Documentation
Nursing documentation must reect the physiological assessment that has been completed. The quality of triage

L. Malyon et al.
documentation may inuence practice and patient outcomes so it is important that it accurately reects the
assigned triage category.3,20,21 Further, it can be used as evidence in a court of law for either clinical or professional
accountability.
Initially, documentation anomalies in this study included
incomplete documentation of signicant and relevant primary assessment data and phrasing such as no work of
breathing when what was meant was no increased work
of breathing. In addition, non-standardised abbreviations
or the inclusion of irrelevant information also impeded parallel decision-making. These ndings are consistent with
those of a cross-sectional audit of general nursing documentation undertaken in 2011.20 The study conducted by Wang
et al., 2011 identied that documentation can be improved
when there is education and organisational support for the
introduction of standardised language; ndings that are supported in this study.
Documentation of the primary assessment was shown
to improve after the PPDT was introduced. This nding is
important for a number of reasons. Comprehensive documentation of the initial assessment using a standardised
format and physiological descriptors facilitates transparent
decision-making. This is helpful for the purpose of audit and
quality improvement. For the triage nurse, the identication of strategies to improve performance can be linked
to reective practice and education.8 For children, it is
important because it means that the ATS will be more consistently applied and more accurately reect their clinical
urgency.

Audit
The accuracy of and consistency in which a triage score
is allocated largely underpins the quality management
process.8 Auditing clinical decision-making is the ideal measure of accuracy and consistency and is best achieved if
parallel decision-making occurs.8 In this study, the use of
the PPDT and ATS simultaneously was found to contribute
to the consistency of triage nurses decisions. Together with
the change in documentation standards to reect the full
primary assessment and terminology of the PPDT, the ability of the researchers to use parallel decision-making as a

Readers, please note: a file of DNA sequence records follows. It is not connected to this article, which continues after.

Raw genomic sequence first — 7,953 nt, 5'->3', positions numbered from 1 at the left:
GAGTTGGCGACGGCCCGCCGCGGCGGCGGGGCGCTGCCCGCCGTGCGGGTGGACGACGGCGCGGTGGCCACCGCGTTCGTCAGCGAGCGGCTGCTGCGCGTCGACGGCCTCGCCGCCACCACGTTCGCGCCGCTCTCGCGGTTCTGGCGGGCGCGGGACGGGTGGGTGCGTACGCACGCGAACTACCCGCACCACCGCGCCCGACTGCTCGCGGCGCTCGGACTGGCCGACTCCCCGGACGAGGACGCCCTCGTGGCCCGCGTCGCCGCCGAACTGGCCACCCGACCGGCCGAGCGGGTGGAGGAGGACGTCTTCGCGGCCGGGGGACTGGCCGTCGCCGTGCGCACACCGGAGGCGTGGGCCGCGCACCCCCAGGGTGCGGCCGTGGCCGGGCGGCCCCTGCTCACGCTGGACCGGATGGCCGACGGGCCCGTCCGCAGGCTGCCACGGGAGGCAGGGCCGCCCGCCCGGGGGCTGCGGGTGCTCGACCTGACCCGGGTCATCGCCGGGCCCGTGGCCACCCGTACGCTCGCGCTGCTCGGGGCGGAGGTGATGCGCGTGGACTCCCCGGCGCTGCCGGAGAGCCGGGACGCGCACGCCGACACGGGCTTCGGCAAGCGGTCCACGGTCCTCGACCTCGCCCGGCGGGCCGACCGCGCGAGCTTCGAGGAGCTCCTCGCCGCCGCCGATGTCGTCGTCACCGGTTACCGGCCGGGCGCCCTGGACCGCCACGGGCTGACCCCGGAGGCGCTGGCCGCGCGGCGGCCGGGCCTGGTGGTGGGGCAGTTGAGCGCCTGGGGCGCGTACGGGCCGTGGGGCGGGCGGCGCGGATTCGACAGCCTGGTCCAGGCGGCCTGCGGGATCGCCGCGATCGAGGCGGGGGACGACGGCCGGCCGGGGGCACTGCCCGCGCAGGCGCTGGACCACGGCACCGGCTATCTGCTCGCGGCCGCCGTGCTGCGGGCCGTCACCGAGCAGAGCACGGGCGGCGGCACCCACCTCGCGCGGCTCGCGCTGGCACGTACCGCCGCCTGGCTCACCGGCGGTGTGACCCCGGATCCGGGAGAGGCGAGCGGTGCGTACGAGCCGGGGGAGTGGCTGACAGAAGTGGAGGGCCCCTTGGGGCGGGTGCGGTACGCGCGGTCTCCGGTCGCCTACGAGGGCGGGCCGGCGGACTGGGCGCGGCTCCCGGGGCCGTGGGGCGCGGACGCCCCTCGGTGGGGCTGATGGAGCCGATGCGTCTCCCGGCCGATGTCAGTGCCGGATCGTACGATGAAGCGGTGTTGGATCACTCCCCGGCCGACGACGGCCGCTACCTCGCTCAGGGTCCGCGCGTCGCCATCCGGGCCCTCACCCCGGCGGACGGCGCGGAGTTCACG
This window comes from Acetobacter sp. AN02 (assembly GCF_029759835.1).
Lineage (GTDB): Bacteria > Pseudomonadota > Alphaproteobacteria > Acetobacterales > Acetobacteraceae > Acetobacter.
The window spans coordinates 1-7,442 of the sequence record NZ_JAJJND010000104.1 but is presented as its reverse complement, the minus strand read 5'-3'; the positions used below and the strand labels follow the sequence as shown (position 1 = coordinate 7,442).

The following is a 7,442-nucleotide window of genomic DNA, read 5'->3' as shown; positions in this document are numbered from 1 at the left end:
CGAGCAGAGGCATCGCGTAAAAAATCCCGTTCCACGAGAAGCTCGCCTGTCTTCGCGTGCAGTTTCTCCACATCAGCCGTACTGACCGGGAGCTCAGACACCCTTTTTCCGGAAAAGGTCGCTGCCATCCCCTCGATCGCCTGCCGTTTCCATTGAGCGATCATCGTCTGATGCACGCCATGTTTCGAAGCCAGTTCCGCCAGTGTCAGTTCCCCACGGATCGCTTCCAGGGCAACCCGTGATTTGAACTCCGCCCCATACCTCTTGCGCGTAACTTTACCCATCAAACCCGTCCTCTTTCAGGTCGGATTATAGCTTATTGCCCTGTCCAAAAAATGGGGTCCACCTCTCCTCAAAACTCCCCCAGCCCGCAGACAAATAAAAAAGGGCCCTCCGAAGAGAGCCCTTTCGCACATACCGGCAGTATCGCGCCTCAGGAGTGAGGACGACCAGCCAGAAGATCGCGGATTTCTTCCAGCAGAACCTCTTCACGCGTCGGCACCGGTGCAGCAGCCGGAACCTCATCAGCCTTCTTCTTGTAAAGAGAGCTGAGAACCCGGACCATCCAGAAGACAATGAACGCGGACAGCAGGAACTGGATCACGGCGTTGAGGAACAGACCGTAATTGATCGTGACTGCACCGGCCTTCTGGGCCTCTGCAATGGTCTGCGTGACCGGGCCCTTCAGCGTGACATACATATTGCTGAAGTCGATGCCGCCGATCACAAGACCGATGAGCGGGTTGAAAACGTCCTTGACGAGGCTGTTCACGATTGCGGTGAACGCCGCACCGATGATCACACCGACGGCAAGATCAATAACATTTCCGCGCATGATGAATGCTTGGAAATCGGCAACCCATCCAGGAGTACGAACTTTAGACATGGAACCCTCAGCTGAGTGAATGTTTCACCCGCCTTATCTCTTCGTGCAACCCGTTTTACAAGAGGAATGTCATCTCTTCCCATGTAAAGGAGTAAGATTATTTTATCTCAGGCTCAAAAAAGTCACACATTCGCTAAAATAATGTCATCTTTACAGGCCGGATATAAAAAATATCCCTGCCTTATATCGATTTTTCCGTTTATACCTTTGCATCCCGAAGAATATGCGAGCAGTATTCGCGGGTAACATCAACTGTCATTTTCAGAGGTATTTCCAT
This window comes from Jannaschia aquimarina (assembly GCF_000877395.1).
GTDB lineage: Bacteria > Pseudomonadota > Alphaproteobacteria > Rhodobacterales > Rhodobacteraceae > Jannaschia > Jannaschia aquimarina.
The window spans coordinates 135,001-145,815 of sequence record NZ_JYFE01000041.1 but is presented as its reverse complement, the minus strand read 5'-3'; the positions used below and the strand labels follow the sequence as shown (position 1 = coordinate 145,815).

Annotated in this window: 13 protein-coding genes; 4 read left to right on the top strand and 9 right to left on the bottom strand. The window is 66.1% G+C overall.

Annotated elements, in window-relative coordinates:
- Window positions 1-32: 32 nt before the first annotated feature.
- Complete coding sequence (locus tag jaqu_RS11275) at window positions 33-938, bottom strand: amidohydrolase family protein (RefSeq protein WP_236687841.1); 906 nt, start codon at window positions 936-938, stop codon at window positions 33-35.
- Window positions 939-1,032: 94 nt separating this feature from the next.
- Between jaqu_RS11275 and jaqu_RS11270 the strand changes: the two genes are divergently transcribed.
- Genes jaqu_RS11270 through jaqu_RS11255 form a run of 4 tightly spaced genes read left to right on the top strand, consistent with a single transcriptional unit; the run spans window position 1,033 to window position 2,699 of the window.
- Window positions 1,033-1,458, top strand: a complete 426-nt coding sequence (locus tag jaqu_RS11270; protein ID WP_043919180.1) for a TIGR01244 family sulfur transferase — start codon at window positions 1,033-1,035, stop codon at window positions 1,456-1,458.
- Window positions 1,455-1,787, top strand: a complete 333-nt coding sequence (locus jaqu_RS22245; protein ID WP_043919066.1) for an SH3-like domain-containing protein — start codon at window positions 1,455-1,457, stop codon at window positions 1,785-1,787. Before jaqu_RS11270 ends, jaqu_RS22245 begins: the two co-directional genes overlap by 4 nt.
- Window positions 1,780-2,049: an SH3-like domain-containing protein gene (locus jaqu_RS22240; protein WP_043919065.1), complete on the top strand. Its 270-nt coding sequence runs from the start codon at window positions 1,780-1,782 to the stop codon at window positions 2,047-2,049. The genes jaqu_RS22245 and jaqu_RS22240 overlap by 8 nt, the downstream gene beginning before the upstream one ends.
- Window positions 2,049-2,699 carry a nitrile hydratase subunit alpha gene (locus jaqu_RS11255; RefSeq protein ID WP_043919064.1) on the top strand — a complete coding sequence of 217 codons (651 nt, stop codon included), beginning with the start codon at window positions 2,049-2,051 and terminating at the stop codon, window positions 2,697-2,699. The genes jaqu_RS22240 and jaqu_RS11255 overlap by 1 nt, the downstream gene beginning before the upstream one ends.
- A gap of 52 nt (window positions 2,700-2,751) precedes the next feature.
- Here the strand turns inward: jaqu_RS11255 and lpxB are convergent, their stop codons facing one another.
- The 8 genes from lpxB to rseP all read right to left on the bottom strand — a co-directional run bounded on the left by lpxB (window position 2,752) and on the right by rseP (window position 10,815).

tool to scrutinise concordance at the point of triage greatly
improved.
The most signicant improvement was evident in the discriminators for airway and breathing. Prior to this study,
triage nurses in this ED documented circulation and neurological assessments in some form and therefore there
was only a moderate improvement over time. For these
characteristics, the greatest change was observed in the
improvement in the use of standardised physiological discriminators.
Pain is a common reason for accessing emergency care
and the amount of pain experienced by a patient directly
inuences urgency and resource allocation.8 Despite this, it
was the discriminator least often reported. Auditing of the
Manchester Triage Scale in the United Kingdom has shown
similar results with the most common documentation omission being the failure of the triage nurse to record a pain
score.8 Studies conducted by Considine et al., 2006 and

ETEK and paediatric triage


Wang et al., 2011, concur. These studies described ongoing
low levels of reporting pain, even after an intervention such
as education.20,22 The assessment of pain ensures appropriate pain relief is provided in reasonable time and while
some improvement was seen in this study, further work is
required.14

57
Queenslands Human Research Ethics Committee. Approval
HREC/09/QRCH/32.

Provenance and conict of interest


There is no conict of interest. This paper was not commissioned.

Limitations
This research was limited to a single site, tertiary referral
hospital. However, the nature of the hospital allowed for
specialist paediatric nurses to test the tool. Further study is
required to explore whether these results can be generalised
to other paediatric and mixed EDs.

Conclusion
This study has demonstrated that ETEK has had a signicant
impact in this ED. Further, the introduction of the PPDT has
had a number of positive outcomes. Triage nurses now document the complete primary assessment; Airway, Breathing,
Circulation and Disability which is a true reection of the
assessment undertaken at the point of triage. This and the
adoption of similar terminology as that used in the PPDT
have provided a framework for triage nurses to link physiological descriptors for illness and injury to ATS categories.
These steps facilitated parallel decision-making for the purpose of auditing. Auditing led to reective practice, a more
consistent use of the ATS and improved inter-rater agreement. Most importantly, the ndings of this study have had
a direct benet for the child. That is, improved performance
ensures that children receive an ATS allocation commensurate with their level of clinical urgency.

Funding source
This paper is part of a larger study that was funded by the
Royal Childrens Hospital Foundation Research Skills Development Scholarship for Nurses. Grant no. 10296.

Author contributions
L.M. and A.W. were responsible for the study conception.
L.M., A.W. and R.W. were responsible for the study design.
L.M. was responsible for data collection. L.M., A.W. and R.W.
were responsible for data analysis with R.W. providing statistical expertise. L.M., A.W. and R.W. were responsible for
drafting the manuscript and L.M., A.W. and R.W. made critical revisions for important intellectual content. R.W. and
A.W. supervised the study.

Ethical approval
This paper reports the ndings of a research study that
adhered to the National Statement on the Conduct of
Human Research by the Australian National Health and
Medical Research Council, and has been approved by the
Royal Childrens Hospital, Brisbane and the University of

Acknowledgements
The authors would like to acknowledge Dr. Samantha Keogh,
Senior Research Fellow, Grifth University for her contribution to the studys original conception and design.
The authors would also like to thank the following members of the expert panel who piloted the audit tool: Judy
Harris, Nurse Unit Manager, Redcliffe Hospital (ED), Therese
Oates, Clinical Nurse Consultant, Royal Childrens Hospital
(ED) and Leanne Philips, Clinical Nurse, Royal Childrens Hospital (ED).